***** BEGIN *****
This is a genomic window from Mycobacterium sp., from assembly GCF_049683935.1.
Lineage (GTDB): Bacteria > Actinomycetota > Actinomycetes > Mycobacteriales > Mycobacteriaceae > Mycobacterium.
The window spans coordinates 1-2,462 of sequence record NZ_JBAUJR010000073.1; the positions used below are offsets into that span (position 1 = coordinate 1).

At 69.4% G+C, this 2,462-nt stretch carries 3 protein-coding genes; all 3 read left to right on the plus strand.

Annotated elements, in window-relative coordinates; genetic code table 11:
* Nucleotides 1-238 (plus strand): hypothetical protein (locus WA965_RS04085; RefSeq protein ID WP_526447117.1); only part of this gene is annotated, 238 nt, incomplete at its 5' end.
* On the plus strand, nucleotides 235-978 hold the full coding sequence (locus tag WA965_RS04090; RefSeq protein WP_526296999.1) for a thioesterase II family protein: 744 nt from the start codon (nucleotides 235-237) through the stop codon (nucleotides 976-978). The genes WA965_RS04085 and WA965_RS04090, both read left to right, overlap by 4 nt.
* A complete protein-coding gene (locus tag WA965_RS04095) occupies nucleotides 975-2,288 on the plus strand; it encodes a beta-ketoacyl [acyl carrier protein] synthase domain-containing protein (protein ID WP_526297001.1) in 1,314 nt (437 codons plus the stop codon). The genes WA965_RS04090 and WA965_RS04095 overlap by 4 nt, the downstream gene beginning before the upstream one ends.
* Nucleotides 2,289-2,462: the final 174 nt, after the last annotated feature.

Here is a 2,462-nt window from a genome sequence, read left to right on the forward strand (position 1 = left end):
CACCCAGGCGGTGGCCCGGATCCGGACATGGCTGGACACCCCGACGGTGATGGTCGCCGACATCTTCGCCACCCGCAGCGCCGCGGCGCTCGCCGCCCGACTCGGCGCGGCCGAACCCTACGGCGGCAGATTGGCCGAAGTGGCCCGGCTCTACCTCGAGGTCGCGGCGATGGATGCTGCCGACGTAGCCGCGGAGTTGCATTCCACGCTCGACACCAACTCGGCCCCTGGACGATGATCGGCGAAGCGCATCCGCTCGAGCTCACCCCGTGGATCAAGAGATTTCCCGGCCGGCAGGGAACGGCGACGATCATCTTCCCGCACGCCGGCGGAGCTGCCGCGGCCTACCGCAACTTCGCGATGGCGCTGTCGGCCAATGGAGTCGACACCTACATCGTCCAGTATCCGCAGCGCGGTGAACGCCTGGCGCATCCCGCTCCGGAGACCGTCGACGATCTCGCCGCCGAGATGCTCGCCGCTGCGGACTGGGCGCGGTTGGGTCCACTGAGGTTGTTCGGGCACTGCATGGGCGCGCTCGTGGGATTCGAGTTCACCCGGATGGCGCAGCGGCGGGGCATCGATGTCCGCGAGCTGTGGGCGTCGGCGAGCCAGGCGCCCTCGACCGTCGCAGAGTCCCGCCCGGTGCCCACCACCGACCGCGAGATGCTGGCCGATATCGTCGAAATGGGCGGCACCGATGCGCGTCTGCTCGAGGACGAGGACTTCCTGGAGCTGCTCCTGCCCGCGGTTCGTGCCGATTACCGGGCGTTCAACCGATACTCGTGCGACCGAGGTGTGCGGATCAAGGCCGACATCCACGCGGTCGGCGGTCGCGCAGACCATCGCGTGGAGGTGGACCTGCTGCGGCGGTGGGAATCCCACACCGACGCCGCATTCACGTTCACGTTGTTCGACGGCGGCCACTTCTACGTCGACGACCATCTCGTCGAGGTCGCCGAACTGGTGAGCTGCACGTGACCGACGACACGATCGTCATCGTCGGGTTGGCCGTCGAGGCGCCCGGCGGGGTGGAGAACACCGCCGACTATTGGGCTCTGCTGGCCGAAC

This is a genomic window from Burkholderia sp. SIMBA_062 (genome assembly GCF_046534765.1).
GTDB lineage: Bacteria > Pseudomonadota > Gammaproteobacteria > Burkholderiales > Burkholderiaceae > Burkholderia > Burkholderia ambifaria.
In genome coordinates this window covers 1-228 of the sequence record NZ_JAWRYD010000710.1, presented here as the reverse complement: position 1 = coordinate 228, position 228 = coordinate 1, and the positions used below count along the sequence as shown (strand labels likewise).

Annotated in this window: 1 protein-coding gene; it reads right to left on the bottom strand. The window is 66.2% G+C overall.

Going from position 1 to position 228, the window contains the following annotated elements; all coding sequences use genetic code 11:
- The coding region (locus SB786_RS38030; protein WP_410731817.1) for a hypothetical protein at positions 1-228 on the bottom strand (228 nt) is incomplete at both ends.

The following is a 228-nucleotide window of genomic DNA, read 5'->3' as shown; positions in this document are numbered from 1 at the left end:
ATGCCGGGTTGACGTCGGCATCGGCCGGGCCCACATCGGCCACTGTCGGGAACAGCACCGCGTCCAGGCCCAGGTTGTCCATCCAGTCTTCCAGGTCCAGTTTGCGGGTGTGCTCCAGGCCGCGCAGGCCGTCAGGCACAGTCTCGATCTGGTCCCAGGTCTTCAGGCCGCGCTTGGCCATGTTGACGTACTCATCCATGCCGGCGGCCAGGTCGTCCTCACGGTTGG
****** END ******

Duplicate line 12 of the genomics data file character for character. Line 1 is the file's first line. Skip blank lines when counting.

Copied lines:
This is a genomic window from Burkholderia sp. SIMBA_062 (genome assembly GCF_046534765.1).